I take it as perfectly accepted that none of my listeners will interpret what I have to say as the language of cynicism. The law is the witness and external deposit of our moral life. His story is the story of the moral development of the race. Its practice, despite popular jokes, tends to produce good citizens and good men. When I emphasize the difference between law and morality I am referring to the simple purpose of learning and understanding the law. For this purpose, you must definitely master your specific marks, and it is for this reason that I ask you to imagine yourselves as indifferent to anything other or greater.

I do not say that there is not a broader point of view from which the distinction between law and morals becomes secondary or unimportant, as all mathematical distinctions vanish in the presence of infinity. But I say that the distinction is of the first importance to the object we have here to consider—a correct study of the law and its rule, as an enterprise within well-understood limits, a body of dogmas enclosed within definite lines. I have just shown the practical reason for saying this.

If someone wants to know the law and nothing else, he must regard him as a bad man, who only cares about the material consequences that such knowledge allows him to foresee, and not as a good man who finds reasons for his conduct, within or outside the law, in the vague sanctions of conscience. The theoretical importance of the distinction is no less than if the matter were treated correctly. The law is full of phraseology originating from morality, and by sheer force of language it continually invites us to pass from one domain to another without realizing it, being sure that we do so unless the border between the two is constantly before our minds. The law speaks of rights, duties, malice, intent, negligence, and so on, and nothing is easier or more common in legal reasoning than to take these words in their moral sense, at some stage of the argument, and thereby fall into a fallacy.

For example, when we speak of the rights of man in a moral sense, we want to mark the limits of interference with individual freedom which we think are prescribed by conscience, or by our ideal, wherever it may be achieved. It is, however, certain that several laws were imposed in the past, and probably some are being imposed at the present time, which are condemned by the most enlightened opinion of the time or which exceed the limits of interference that many consciences would establish. Manifestly, therefore, only confusion of thought could result from assuming that the rights of man in a moral sense are equivalent to rights in the sense of the Constitution and the law.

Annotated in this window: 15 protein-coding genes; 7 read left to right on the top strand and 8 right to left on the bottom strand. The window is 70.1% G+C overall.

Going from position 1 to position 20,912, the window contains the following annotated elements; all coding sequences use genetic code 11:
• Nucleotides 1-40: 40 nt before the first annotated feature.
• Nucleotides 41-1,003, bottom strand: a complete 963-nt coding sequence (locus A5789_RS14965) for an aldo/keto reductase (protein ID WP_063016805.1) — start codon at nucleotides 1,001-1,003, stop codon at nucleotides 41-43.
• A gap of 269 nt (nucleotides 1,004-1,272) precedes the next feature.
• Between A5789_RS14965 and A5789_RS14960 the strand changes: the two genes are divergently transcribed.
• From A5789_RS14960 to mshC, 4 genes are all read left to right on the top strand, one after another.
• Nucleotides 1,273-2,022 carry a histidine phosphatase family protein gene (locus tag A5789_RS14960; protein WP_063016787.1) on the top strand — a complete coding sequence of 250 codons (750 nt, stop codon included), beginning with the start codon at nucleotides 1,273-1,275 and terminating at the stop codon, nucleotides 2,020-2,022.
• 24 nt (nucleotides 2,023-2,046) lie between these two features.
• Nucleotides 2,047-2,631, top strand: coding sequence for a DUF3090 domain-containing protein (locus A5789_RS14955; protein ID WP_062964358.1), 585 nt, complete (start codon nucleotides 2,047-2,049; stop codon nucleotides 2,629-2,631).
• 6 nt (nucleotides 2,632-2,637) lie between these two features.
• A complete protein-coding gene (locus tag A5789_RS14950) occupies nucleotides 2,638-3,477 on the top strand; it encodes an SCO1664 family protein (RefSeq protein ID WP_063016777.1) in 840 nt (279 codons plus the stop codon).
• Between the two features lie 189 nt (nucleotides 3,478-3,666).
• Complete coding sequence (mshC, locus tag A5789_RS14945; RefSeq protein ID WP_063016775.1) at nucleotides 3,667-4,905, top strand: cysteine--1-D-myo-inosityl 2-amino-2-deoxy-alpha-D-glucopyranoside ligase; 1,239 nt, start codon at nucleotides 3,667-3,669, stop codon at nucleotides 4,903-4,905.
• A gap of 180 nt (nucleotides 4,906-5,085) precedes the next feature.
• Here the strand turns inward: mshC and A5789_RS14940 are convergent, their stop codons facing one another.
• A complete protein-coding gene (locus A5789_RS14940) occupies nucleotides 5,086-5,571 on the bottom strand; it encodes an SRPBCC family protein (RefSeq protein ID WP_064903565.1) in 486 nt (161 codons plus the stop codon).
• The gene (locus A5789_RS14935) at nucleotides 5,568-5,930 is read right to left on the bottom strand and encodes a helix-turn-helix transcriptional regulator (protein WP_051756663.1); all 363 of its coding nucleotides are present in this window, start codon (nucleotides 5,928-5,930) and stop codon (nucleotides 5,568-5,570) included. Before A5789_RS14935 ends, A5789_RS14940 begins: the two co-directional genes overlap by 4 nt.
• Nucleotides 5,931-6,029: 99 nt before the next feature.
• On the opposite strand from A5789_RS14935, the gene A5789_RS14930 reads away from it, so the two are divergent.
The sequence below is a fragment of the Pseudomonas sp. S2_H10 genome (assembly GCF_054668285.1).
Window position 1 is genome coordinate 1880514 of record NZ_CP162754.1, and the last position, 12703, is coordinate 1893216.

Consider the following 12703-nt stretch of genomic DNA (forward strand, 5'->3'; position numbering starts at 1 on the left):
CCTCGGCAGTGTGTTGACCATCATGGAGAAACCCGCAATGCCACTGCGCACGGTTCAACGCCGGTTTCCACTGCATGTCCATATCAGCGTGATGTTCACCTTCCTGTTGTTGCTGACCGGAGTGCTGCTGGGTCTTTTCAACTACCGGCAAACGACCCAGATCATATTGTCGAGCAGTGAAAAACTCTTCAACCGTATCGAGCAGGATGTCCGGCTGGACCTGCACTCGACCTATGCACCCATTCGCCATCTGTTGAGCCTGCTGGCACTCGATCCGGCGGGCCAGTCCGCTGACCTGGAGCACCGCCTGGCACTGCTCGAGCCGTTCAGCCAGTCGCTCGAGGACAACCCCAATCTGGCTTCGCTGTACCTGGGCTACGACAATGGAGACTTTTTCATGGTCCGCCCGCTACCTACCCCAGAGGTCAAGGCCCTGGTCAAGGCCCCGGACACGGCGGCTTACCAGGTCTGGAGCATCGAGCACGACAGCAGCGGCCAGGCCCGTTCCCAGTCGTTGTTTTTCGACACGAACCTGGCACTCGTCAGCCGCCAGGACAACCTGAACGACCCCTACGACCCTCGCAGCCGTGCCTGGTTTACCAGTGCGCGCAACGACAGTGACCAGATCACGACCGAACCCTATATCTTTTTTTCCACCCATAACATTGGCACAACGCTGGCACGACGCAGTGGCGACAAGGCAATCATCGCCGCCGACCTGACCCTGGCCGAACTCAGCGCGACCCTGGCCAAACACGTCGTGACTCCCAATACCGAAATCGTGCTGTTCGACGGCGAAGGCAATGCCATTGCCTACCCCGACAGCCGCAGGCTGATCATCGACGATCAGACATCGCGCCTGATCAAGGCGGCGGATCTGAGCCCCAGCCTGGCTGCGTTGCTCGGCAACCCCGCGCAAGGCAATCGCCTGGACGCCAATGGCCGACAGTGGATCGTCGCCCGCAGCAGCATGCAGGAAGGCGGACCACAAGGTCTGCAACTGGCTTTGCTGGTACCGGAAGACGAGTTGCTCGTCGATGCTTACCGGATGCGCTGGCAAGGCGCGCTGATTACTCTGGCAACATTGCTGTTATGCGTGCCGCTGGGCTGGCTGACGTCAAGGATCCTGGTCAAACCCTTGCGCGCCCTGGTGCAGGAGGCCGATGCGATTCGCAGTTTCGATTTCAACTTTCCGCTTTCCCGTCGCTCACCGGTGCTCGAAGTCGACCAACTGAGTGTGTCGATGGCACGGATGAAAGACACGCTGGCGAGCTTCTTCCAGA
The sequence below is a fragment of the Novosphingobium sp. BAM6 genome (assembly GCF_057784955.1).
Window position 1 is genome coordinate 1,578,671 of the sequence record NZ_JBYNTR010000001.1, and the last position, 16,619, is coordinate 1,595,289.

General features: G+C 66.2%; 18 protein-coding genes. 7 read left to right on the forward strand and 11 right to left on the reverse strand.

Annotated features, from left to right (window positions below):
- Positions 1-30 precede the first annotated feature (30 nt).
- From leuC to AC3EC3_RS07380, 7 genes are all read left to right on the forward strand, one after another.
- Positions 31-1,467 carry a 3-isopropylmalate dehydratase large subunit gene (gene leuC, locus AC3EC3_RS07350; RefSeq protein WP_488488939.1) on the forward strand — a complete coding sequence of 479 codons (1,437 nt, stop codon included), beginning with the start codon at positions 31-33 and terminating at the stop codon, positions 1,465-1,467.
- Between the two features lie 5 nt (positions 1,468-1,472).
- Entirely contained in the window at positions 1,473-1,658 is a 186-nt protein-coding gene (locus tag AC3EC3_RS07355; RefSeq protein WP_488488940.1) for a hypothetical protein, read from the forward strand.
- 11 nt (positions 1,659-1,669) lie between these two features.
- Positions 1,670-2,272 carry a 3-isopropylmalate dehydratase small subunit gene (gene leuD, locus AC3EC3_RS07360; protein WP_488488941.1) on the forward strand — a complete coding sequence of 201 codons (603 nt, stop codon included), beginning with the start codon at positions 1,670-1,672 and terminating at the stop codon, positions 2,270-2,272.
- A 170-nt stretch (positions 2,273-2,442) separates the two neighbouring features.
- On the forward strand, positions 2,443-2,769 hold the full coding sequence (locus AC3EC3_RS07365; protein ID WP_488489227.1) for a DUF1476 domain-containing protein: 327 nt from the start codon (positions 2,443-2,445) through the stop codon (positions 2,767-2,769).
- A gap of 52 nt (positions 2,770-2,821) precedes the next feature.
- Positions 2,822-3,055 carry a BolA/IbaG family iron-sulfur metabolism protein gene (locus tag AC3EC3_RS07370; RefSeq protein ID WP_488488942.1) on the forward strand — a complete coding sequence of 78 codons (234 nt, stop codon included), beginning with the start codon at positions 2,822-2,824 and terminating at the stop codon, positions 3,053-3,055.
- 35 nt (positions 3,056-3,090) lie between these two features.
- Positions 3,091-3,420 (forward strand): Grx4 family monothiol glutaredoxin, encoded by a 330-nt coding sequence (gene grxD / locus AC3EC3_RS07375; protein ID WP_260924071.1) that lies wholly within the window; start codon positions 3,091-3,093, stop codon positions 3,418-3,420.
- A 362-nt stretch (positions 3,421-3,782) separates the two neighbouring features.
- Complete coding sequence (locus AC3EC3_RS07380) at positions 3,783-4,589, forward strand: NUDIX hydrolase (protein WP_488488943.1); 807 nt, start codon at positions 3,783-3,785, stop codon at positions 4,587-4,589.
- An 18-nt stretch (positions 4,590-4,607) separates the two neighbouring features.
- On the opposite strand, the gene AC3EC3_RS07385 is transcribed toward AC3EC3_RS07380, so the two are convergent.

No doubt simple and extreme cases can be posited of imaginary laws which the statute-imposing power would not attempt to impose, even in the absence of constitutional prohibitions, because the community would rebel and fight against; and this gives some plausibility to the proposition that the law, if not part of morality, is limited by it. But this limit of power is not co-extensive with any moral system. For the most part, it lies far from the limits of such a system, and in some cases it may exceed them, for reasons arising from the habits of a particular people at a particular time […][iv] It cannot be denied that wrong statutes can or are imposed, and we would not all agree on which ones are wrong.

The confusion I am dealing with admittedly surrounds legal conceptions. Take the fundamental question: What constitutes law? You will find some authors of texts saying that it is something different from what is decided by the courts of Massachusetts or England, that it is a system of reason, that it is a deduction from principles of ethics or accepted axioms , which may or may not coincide with the decisions. If we take the point of view of our friend, the bad man, it will be seen that he cares little about axioms or deductions, but actually wants to know what the courts of Massachusetts or England are likely to actually do. I myself am much more like this way of thinking. Prophecies of what the courts will actually do, and nothing more pretentious than that, are what I understand by law.

Take again a notion that, popularly understood, is the broadest that the law contains – the notion of legal obligation, to which I have already referred. We fill the word with all the content we extract from morals. But what does she want to say to the bad man? Mainly, and first of all, a prophecy that if he does certain things, he will be subjected to unpleasant consequences through imprisonment or the compulsory payment of some monetary sum. But from your point of view, what is the difference between being fined or being taxed a certain sum for having done something? That this view is the test of legal principles is shown by the various discussions which have taken place in the courts concerning precisely the question whether a given statutory imposition is a penalty or a fee. The answer to the question depends on the decision whether the conduct is legally incorrect or correct, and also whether the man is under compulsion or is free […]